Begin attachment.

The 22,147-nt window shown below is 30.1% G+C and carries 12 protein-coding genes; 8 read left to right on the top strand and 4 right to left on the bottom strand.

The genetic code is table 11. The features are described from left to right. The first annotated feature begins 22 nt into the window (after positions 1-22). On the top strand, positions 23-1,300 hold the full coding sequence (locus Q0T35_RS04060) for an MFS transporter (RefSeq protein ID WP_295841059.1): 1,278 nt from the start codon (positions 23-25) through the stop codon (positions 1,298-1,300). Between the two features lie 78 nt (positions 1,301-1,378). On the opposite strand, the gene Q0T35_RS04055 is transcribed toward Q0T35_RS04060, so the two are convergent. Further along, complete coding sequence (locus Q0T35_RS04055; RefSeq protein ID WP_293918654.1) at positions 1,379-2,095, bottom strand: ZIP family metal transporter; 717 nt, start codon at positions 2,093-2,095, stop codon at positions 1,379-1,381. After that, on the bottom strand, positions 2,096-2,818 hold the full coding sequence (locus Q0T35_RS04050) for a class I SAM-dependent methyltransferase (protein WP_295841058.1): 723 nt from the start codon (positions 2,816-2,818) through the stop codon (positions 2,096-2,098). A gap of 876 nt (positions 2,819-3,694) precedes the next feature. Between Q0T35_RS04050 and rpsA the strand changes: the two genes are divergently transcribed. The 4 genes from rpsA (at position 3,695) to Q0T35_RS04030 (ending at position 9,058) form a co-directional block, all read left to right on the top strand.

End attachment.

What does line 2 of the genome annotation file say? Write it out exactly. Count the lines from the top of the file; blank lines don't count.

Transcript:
The genetic code is table 11. The features are described from left to right. The first annotated feature begins 22 nt into the window (after positions 1-22). On the top strand, positions 23-1,300 hold the full coding sequence (locus Q0T35_RS04060) for an MFS transporter (RefSeq protein ID WP_295841059.1): 1,278 nt from the start codon (positions 23-25) through the stop codon (positions 1,298-1,300). Between the two features lie 78 nt (positions 1,301-1,378). On the opposite strand, the gene Q0T35_RS04055 is transcribed toward Q0T35_RS04060, so the two are convergent. Further along, complete coding sequence (locus Q0T35_RS04055; RefSeq protein ID WP_293918654.1) at positions 1,379-2,095, bottom strand: ZIP family metal transporter; 717 nt, start codon at positions 2,093-2,095, stop codon at positions 1,379-1,381. After that, on the bottom strand, positions 2,096-2,818 hold the full coding sequence (locus Q0T35_RS04050) for a class I SAM-dependent methyltransferase (protein WP_295841058.1): 723 nt from the start codon (positions 2,816-2,818) through the stop codon (positions 2,096-2,098). A gap of 876 nt (positions 2,819-3,694) precedes the next feature. Between Q0T35_RS04050 and rpsA the strand changes: the two genes are divergently transcribed. The 4 genes from rpsA (at position 3,695) to Q0T35_RS04030 (ending at position 9,058) form a co-directional block, all read left to right on the top strand.